At the beginning of the Covid-19 pandemic (April 2020), two French studies (shared as preprints before formal peer review) suggested that nicotine might have a protective effect against Covid-19.

The theory was dubbed the “nicotine hypothesis” and made headlines worldwide, leading to concern that decades of tobacco control could be undermined.

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It has since been disproved that smoking protects against Covid-19, with multiple studies showing that smoking is in fact associated with an increased chance of Covid-19 related deaths (when adjusted for age and sex).

Now, an investigation by BMJ has discredited the papers, as certain authors are reportedly linked to the tobacco and e-cigarette industry in a number of Covid research papers.

The authors of the studies had undisclosed financial links to the tobacco industry

Journalists Stéphane Horel and Ties Keyzer have reported on these undisclosed financial links, pointing out that one of the study authors, Professor Jean-Pierre Changeux, has a history of receiving funding from the Council for Tobacco Research (CTR).

This is concerning, considering the purpose of the CTR was to fund research that would cast doubt on the dangers of smoking and focus on the positive effects of nicotine.

From 1995 to 1998, tobacco industry documents show that Changeux’s laboratory received $220,000 (£155,000; €180,000) from the Council for Tobacco Research. However, Changeux told the BMJ he has not received any funding linked “directly or indirectly with the tobacco industry” since the 1990s.

The first author to publish the “nicotine hypothesis” in a journal was Greek researcher, Konstantinos Farsalinos. His article was published formally in an editorial in Toxicology Reports, the editor of which is Aristidis Tsatsakis, who was featured as a co-author.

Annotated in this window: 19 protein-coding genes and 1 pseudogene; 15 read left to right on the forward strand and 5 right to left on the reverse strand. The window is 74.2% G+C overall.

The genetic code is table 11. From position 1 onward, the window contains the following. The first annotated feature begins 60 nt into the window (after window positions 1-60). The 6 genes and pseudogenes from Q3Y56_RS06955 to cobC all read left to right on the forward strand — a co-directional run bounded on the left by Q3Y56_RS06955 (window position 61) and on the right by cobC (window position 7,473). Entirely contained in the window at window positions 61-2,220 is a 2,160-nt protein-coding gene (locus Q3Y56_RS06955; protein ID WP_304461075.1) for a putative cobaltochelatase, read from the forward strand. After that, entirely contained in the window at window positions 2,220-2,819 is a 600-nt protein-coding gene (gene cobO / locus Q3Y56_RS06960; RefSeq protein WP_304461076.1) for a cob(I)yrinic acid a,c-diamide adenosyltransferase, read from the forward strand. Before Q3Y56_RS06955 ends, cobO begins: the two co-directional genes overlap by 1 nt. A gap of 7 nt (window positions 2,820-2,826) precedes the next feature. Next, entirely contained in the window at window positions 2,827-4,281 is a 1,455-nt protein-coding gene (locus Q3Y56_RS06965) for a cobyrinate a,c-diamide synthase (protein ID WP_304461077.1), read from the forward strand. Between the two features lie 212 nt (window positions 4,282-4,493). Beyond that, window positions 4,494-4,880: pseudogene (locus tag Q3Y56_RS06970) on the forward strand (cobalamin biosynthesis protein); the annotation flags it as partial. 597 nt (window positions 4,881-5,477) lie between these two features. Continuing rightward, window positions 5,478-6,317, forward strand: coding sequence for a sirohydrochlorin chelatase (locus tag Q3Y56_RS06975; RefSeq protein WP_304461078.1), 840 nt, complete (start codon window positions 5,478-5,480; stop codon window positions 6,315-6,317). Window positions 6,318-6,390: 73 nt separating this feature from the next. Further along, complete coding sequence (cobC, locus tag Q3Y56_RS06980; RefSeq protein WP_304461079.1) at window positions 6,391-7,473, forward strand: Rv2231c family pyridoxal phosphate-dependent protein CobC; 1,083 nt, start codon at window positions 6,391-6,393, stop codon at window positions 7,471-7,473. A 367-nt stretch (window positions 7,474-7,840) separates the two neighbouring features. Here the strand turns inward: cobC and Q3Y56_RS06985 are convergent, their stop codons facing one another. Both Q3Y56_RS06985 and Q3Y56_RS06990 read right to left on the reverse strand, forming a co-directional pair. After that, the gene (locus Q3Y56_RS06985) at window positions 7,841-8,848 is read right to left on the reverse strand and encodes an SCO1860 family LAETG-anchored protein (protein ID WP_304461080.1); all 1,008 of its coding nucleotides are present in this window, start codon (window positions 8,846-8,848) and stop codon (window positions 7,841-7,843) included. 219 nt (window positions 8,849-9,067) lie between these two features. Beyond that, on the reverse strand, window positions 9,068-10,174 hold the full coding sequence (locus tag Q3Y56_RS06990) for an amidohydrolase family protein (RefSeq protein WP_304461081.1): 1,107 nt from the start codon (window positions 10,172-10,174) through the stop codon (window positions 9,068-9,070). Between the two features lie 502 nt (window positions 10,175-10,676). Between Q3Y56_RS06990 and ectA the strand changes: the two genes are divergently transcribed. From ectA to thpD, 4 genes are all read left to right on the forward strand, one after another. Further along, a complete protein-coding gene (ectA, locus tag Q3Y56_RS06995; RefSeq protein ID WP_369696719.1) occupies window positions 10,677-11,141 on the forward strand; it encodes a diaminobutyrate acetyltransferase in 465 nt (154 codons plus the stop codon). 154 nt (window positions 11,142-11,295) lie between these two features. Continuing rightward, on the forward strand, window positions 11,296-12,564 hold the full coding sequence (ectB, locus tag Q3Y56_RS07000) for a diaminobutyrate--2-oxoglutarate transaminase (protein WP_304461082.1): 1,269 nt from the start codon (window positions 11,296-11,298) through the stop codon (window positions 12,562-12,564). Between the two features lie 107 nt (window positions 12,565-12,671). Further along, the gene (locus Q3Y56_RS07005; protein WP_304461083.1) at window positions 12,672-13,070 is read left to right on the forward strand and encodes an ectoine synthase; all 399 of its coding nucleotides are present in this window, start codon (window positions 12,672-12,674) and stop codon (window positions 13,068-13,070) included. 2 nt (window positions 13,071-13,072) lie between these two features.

A Wallace also featured as a co-author, who is a member of Philip Morris International’s scientific advisory board in 2013, who has served as a paid consultant to the tobacco company.

Another co-author is Konstantinos Poulas, head of the Molecular Biology and Immunology Laboratory at the University of Patras, where Farsalinos is affiliated.

It has now been revealed that the laboratory received funding from Nobacco, the market leader in Greek e-cigarettes and the exclusive distributor of British American Tobacco’s nicotine delivery systems since 2018.

The European Respiratory Journal have retracted a paper written by the authors 

Horel and Keyzer have shown that two grants were attributed in 2018 by the Foundation for a Smoke Free World - a non-profit established by Philip Morris International in 2017 - to “Patras Science Park.”

The grants, which tax documents revealed amounted to nearly €83,000, went to NOSMOKE, a university start-up incubator headed by Poulas, which markets an “organic” vaping product.

Neither Farsalinos nor Poulas has ever declared this funding in their published scientific articles. Now, the European Respiratory Journal retracted a paper co-written by the pair (among others).

The retracted article had found that “current smoking was not associated with adverse outcome” in patients admitted to hospital with Covid-19, and it claimed that smokers had a significantly lower risk of acquiring the virus.

Horel and Keyzer say the foundation has invested heavily in the “nicotine hypothesis”, and in June 2020 it set aside €900,000 for research “to better understand the associations between smoking and/or nicotine use, and covid-19 infection and outcome.”